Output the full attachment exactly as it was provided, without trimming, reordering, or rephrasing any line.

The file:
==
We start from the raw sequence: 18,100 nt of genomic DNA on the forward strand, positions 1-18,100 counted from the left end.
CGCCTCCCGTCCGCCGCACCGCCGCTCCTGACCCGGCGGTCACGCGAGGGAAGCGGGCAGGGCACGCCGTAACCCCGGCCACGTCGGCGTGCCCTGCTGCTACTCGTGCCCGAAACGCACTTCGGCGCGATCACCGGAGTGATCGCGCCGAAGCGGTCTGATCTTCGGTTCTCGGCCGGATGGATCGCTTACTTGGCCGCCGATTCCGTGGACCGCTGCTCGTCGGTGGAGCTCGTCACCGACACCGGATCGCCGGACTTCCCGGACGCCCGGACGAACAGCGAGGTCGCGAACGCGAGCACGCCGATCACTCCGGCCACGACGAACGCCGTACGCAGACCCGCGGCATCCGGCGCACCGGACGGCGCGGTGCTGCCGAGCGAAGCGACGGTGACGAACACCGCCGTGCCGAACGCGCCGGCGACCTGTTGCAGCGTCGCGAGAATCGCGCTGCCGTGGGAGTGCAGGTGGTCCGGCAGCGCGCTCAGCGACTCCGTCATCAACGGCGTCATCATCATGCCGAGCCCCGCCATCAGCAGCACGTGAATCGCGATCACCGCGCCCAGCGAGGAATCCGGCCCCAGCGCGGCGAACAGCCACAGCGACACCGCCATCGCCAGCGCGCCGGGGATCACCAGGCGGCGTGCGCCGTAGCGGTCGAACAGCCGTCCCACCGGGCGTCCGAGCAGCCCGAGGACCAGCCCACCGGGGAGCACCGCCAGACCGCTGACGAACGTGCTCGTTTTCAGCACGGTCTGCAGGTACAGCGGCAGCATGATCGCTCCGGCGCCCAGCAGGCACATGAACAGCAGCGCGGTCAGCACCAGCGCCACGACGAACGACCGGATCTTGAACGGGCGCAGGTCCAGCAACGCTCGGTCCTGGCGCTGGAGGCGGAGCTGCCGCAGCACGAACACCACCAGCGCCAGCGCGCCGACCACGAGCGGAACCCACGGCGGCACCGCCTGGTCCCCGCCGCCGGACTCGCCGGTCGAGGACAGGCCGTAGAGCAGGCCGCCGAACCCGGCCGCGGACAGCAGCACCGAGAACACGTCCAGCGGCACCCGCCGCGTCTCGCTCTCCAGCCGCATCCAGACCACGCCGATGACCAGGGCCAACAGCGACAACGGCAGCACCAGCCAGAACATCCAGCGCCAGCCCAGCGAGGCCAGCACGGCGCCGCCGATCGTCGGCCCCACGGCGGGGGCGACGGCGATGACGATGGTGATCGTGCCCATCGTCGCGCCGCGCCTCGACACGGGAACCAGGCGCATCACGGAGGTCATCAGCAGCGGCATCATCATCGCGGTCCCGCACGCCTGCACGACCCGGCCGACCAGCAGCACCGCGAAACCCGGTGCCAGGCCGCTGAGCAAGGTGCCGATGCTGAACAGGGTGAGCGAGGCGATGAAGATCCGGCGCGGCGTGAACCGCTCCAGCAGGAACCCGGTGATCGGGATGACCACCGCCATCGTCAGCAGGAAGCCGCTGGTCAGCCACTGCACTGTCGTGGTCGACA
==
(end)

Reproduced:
We start from the raw sequence: 18,100 nt of genomic DNA on the forward strand, positions 1-18,100 counted from the left end.
CGCCTCCCGTCCGCCGCACCGCCGCTCCTGACCCGGCGGTCACGCGAGGGAAGCGGGCAGGGCACGCCGTAACCCCGGCCACGTCGGCGTGCCCTGCTGCTACTCGTGCCCGAAACGCACTTCGGCGCGATCACCGGAGTGATCGCGCCGAAGCGGTCTGATCTTCGGTTCTCGGCCGGATGGATCGCTTACTTGGCCGCCGATTCCGTGGACCGCTGCTCGTCGGTGGAGCTCGTCACCGACACCGGATCGCCGGACTTCCCGGACGCCCGGACGAACAGCGAGGTCGCGAACGCGAGCACGCCGATCACTCCGGCCACGACGAACGCCGTACGCAGACCCGCGGCATCCGGCGCACCGGACGGCGCGGTGCTGCCGAGCGAAGCGACGGTGACGAACACCGCCGTGCCGAACGCGCCGGCGACCTGTTGCAGCGTCGCGAGAATCGCGCTGCCGTGGGAGTGCAGGTGGTCCGGCAGCGCGCTCAGCGACTCCGTCATCAACGGCGTCATCATCATGCCGAGCCCCGCCATCAGCAGCACGTGAATCGCGATCACCGCGCCCAGCGAGGAATCCGGCCCCAGCGCGGCGAACAGCCACAGCGACACCGCCATCGCCAGCGCGCCGGGGATCACCAGGCGGCGTGCGCCGTAGCGGTCGAACAGCCGTCCCACCGGGCGTCCGAGCAGCCCGAGGACCAGCCCACCGGGGAGCACCGCCAGACCGCTGACGAACGTGCTCGTTTTCAGCACGGTCTGCAGGTACAGCGGCAGCATGATCGCTCCGGCGCCCAGCAGGCACATGAACAGCAGCGCGGTCAGCACCAGCGCCACGACGAACGACCGGATCTTGAACGGGCGCAGGTCCAGCAACGCTCGGTCCTGGCGCTGGAGGCGGAGCTGCCGCAGCACGAACACCACCAGCGCCAGCGCGCCGACCACGAGCGGAACCCACGGCGGCACCGCCTGGTCCCCGCCGCCGGACTCGCCGGTCGAGGACAGGCCGTAGAGCAGGCCGCCGAACCCGGCCGCGGACAGCAGCACCGAGAACACGTCCAGCGGCACCCGCCGCGTCTCGCTCTCCAGCCGCATCCAGACCACGCCGATGACCAGGGCCAACAGCGACAACGGCAGCACCAGCCAGAACATCCAGCGCCAGCCCAGCGAGGCCAGCACGGCGCCGCCGATCGTCGGCCCCACGGCGGGGGCGACGGCGATGACGATGGTGATCGTGCCCATCGTCGCGCCGCGCCTCGACACGGGAACCAGGCGCATCACGGAGGTCATCAGCAGCGGCATCATCATCGCGGTCCCGCACGCCTGCACGACCCGGCCGACCAGCAGCACCGCGAAACCCGGTGCCAGGCCGCTGAGCAAGGTGCCGATGCTGAACAGGGTGAGCGAGGCGATGAAGATCCGGCGCGGCGTGAACCGCTCCAGCAGGAACCCGGTGATCGGGATGACCACCGCCATCGTCAGCAGGAAGCCGCTGGTCAGCCACTGCACTGTCGTGGTCGACA